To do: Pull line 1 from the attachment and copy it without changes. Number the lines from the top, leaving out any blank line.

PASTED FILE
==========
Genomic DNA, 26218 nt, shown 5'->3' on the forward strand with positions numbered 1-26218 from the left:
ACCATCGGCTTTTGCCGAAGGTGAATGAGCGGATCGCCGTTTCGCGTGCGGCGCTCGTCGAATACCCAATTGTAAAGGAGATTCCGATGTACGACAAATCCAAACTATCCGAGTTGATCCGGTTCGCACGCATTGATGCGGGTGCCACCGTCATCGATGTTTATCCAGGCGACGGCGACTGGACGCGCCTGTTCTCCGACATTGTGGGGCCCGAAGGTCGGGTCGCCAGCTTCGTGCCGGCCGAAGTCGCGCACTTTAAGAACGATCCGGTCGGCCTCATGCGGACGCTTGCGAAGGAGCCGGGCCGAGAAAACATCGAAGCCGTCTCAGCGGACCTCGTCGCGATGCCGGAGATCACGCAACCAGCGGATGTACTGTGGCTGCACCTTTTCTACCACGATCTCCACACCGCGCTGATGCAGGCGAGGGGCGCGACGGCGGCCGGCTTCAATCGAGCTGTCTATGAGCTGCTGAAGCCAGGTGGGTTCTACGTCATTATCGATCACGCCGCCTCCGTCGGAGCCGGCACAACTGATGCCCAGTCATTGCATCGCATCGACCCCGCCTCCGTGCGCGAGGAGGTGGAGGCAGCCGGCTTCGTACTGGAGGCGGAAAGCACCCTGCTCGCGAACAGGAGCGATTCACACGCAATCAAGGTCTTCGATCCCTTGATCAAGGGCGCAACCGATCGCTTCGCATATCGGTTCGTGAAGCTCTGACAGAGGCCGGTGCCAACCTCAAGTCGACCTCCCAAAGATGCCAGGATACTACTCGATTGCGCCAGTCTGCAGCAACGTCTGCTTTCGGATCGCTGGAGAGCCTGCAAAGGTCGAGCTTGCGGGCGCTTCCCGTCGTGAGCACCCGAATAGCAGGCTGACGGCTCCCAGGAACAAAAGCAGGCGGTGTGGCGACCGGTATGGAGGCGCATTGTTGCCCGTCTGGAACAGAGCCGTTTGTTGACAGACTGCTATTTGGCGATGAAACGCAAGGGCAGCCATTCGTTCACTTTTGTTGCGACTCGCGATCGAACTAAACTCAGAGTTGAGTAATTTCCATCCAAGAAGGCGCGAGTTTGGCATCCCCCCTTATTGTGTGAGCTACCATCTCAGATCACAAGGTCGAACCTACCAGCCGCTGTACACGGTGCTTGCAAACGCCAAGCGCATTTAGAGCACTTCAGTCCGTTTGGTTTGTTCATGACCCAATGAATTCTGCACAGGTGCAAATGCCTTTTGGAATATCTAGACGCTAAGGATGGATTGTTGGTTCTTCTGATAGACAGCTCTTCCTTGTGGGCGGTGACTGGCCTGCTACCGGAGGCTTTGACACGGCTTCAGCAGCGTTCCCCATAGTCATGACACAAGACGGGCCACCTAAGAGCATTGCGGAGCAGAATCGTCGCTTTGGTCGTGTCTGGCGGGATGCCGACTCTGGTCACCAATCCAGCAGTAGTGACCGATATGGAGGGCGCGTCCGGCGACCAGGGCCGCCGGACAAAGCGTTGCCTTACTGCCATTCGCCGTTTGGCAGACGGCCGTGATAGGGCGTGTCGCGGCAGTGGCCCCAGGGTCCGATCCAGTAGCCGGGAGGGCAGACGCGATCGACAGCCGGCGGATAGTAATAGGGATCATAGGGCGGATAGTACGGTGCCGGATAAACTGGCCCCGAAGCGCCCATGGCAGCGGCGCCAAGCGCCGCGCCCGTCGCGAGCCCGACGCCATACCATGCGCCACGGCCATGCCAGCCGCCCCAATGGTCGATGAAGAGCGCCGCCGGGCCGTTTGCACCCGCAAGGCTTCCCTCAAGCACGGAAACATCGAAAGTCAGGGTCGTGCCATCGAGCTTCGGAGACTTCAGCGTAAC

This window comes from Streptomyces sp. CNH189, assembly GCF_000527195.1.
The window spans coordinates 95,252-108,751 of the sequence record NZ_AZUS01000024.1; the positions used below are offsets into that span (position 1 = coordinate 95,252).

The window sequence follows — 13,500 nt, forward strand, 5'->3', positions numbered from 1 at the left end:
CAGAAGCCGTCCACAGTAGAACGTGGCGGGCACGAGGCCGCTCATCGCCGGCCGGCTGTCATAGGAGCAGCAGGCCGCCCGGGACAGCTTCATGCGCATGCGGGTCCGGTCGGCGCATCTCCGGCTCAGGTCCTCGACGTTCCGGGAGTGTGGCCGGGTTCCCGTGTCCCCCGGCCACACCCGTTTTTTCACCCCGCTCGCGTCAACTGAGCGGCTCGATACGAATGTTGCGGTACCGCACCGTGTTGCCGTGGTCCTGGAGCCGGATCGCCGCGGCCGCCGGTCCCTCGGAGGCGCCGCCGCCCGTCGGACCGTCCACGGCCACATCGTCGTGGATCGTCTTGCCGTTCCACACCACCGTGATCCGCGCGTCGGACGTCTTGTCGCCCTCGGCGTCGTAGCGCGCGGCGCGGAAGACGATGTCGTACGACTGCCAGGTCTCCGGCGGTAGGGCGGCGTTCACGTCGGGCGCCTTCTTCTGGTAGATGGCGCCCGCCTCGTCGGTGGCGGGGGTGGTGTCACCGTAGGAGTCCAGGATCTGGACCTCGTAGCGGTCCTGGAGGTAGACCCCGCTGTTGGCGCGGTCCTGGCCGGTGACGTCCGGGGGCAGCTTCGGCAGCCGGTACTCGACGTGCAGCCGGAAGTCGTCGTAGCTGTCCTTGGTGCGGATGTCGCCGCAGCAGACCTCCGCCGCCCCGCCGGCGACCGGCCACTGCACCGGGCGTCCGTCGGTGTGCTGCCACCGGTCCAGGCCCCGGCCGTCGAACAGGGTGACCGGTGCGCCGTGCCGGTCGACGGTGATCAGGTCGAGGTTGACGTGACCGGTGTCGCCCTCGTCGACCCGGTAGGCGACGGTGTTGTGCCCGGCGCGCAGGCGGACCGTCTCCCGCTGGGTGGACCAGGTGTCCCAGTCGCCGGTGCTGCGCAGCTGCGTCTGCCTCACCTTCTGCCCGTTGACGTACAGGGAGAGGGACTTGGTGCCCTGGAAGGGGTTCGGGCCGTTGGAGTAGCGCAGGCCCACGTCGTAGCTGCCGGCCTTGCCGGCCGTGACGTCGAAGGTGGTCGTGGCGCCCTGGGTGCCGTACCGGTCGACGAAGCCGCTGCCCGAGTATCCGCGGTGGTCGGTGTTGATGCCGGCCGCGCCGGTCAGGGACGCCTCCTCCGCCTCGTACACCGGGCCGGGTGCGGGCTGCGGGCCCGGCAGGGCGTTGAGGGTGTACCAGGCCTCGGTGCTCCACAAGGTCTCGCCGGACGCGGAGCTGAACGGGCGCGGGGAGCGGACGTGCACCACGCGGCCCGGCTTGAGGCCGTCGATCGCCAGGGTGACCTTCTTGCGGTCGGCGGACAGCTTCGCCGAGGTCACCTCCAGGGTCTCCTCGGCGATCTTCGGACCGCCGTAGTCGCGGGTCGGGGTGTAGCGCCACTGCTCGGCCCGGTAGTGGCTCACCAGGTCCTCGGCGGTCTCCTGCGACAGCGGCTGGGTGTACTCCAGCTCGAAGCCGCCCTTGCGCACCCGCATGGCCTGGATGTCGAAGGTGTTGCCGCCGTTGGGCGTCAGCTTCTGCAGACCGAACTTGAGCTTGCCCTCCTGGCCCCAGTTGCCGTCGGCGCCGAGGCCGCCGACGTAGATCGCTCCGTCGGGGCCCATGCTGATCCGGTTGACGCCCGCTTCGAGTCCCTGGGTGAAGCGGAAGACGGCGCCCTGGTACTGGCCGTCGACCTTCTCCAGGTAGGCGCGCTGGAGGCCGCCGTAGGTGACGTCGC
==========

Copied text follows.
Genomic DNA, 26218 nt, shown 5'->3' on the forward strand with positions numbered 1-26218 from the left: